June Lectures at the CBMSO: Mending Broken Soldiers @ Clara Barton Missing Soldiers Office
Jun 6 @ 2:30 pm – 3:30 pm
Guy R. Hasegawa, Pharm. D., is Senior Editor of the American Journal of Heath Systems Pharmacy, a member of the Board of Directors for the National Museum of Civil War Medicine, and respected author and scholar of Civil War and medical history. His program, Mending Broken Soldiers, will discuss the artificial limbs of the Civil War era. With some 50,000 Civil War veterans suffering amputations or other disfigurements, the demand was high for the development of artificial limbs and other prosthetic devices. Dr. Hasegawa will discuss the surprisingly sophisticated devices that were available in the Civil War era and how...

Read More »
Jun 11 @ 7:30 pm – 8:30 pm
Robert Hartman, an expert of the history and culture of American flags, will give a program on the U.S. Flag in history. The program will highlight how both the appearance and usage of the national flag have changed throughout history, including during the Civil War. Mr. Hartman has collected nearly a thousand reproduction and original flags, some of which he will incorporate into the presentation. The program will take place in Room 9 of the Missing SOldiers Office and is open to all visitors free of charge.
Letterman Lecture: First Aid (Field Kits) Then and Now @ National Museum of Civil War Medicine
Jun 12 @ 4:00 pm – 5:00 pm
The National Museum of Civil War Medicine invites you to attend our Letterman Lecture Series. The lectures in this series will be given by those who have been honored or nominated to receive the Major Jonathan Letterman Medical Excellence Award. The nominees and honorees are those whose work will have long lasting impact on the direction of medicine in the future. A question and answer period will be offered after each presentation. Museum exhibits will also remain open after the programs. First Aid (Field Kits) then and now The Air Force Medical Operations Agency, Medical Logistics Division, provides the...

Read More »
Jun 13 @ 2:30 pm – 3:30 pm
Award-winning author and historian Bob O’Connor will speak on the remarkable story of Catesby, the former Jefferson County, WV slave who became the first African-American teacher at Harper’s Ferry’s Storer College. A skilled blacksmith, Catesby was born into slavery, captured by John Brown, served in the Union Army, and survived incarceration at the infamous Andersonville Prison. He lived an incredibly successful post-war life and was a champion of black education and the advancement of former slaves.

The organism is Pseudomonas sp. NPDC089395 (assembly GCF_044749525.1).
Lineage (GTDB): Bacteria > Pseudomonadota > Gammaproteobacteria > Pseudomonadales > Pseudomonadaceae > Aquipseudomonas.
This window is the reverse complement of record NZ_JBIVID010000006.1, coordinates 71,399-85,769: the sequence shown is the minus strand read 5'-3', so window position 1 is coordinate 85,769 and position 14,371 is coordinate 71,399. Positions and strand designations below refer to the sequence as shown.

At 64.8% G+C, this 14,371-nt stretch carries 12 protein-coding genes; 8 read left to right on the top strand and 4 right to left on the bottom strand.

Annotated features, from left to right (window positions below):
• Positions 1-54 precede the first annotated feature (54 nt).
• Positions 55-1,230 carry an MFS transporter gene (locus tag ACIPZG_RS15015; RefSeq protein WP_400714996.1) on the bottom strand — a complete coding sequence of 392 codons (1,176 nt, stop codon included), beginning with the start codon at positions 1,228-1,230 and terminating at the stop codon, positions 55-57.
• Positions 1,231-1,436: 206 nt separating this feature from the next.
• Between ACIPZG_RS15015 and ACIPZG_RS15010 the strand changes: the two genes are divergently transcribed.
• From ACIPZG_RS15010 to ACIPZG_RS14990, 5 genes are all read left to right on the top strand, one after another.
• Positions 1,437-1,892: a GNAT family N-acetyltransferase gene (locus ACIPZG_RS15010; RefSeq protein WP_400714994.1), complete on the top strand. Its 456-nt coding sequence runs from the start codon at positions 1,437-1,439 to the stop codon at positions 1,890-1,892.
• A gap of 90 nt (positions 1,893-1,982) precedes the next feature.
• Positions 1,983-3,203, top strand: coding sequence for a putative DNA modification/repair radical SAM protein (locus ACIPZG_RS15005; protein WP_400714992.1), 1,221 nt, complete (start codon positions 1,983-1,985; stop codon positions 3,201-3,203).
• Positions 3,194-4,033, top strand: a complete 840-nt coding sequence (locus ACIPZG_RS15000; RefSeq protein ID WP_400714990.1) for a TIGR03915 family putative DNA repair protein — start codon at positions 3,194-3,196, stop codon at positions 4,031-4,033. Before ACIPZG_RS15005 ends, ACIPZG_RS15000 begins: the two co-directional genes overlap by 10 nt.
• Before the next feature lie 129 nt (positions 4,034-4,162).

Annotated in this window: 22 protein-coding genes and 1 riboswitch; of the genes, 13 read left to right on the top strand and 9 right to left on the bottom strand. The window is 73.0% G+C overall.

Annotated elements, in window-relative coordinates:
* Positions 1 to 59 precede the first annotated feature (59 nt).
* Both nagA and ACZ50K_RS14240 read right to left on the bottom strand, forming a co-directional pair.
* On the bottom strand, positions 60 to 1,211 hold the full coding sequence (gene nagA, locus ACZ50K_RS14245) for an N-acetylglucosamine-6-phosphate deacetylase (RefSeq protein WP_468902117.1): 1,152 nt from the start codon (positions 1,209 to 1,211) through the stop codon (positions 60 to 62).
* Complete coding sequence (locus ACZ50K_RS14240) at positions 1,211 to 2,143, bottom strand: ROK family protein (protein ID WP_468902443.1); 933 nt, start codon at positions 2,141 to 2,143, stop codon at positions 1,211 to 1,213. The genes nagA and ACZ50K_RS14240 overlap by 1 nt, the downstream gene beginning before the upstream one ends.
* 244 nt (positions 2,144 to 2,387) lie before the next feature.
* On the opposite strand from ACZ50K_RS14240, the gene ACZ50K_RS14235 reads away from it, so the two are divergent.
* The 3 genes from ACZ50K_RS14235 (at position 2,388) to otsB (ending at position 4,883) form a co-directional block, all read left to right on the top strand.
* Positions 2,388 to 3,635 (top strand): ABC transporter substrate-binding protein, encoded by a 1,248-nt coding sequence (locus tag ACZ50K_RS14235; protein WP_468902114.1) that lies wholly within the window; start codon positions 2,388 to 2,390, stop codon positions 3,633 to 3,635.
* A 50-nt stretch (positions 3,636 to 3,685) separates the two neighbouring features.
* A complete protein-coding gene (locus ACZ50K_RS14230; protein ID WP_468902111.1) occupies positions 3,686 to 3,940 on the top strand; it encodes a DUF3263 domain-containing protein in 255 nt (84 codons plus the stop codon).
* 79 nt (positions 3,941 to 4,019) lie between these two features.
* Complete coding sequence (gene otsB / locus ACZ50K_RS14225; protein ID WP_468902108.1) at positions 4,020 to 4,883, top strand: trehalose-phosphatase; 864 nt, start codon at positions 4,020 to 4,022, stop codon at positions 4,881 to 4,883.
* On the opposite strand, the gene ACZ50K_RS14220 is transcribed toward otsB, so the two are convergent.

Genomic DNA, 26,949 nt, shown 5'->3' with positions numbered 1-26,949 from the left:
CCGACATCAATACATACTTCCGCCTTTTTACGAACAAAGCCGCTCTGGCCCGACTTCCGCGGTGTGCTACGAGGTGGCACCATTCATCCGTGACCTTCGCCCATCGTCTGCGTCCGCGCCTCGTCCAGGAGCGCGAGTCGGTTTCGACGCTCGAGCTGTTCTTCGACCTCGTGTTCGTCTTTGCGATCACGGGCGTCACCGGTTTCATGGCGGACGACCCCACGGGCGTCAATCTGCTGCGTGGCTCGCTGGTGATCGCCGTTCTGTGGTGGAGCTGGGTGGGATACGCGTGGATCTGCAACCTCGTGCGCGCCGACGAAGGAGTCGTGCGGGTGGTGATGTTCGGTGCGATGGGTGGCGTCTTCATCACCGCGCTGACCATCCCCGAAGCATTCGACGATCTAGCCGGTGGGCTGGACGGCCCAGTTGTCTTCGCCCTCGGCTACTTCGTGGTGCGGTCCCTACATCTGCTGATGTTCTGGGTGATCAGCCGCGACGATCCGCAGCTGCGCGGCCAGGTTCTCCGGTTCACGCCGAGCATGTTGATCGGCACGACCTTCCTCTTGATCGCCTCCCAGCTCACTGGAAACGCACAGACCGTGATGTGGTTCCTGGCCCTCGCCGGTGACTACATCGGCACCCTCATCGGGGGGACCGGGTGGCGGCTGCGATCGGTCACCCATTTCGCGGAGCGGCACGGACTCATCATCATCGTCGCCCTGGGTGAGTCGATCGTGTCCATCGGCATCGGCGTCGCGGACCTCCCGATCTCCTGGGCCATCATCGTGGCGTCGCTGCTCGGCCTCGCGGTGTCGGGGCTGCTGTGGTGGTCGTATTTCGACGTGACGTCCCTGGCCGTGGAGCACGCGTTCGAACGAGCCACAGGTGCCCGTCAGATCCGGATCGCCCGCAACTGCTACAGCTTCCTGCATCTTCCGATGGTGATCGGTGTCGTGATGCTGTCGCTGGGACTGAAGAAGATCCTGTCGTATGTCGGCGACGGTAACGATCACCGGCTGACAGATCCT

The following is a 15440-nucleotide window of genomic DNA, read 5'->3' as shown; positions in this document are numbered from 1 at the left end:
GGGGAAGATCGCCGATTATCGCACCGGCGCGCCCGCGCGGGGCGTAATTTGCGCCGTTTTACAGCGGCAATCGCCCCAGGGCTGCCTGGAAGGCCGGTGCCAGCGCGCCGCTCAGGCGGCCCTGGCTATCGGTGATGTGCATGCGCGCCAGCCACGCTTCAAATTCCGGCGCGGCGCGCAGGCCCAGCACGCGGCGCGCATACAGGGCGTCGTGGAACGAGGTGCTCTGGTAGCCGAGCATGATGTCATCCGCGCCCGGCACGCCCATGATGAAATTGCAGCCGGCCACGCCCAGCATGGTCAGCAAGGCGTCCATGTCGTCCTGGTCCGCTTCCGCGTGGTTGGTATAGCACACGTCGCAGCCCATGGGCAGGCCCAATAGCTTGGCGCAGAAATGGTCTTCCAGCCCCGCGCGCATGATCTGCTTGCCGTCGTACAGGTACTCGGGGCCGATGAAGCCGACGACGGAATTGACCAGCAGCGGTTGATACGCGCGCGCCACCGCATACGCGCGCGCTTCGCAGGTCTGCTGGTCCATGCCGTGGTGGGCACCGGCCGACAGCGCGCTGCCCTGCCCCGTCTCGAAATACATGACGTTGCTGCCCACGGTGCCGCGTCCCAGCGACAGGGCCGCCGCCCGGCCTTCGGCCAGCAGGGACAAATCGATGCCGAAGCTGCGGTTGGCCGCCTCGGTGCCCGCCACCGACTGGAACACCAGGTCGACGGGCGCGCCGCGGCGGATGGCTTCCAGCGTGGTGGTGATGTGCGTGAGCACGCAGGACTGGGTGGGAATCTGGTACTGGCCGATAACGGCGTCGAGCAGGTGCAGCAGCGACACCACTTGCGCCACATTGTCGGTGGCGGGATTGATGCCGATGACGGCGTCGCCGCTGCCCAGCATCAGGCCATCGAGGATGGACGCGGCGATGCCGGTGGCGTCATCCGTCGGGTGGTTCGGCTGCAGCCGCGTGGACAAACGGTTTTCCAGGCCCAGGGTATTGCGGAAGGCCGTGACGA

2015 Early American Banjo Conference @ Pry House Field Hospital Museum
Jun 19 @ 12:00 pm – Jun 21 @ 3:00 pm
2015 Early American Banjo Conference @ Pry House Field Hospital Museum
2015 Antietam Early Banjo Gathering (AEBG-VIII) At the National Museum of Civil War Medicine’s Pry House Field Hospital Museum On Antietam National Battlefield June 20-21, 2015 The National Museum of Civil War Medicine is proud to present the Eighth Antietam Early Banjo Gathering (AEBG-VII), the premier event for enthusiasts and scholars of the 19th-century banjo music and culture. The conference raises awareness of the early banjo’s significance in the development of American popular culture and underscores music’s importance in the lives of Civil War Americans. The event is a unique forum for both experts and novices to meet...

Read More »
June Lectures at the CBMSO: The Emotional Toll @ Clara Barton Missing Soldiers Office
Jun 20 @ 2:30 pm – 3:30 pm
Author and historian R. Gregory Lande, DO, a local doctor working for the US Military, will present an historical talk on his research on the emotional consequences of soldiers serving in the Civil War. Though it was little understood or appreciated 150 years ago, there is little doubt that veterans of the Civil War experienced the same psychological trauma now recognized and treated among today’s combat veterans. Facing severe social stigma and clinical ignorance, veterans of the 19th century had few support options. Dr. Lande will explain what his extensive research reveals about the emotional toll on Civil War Veterans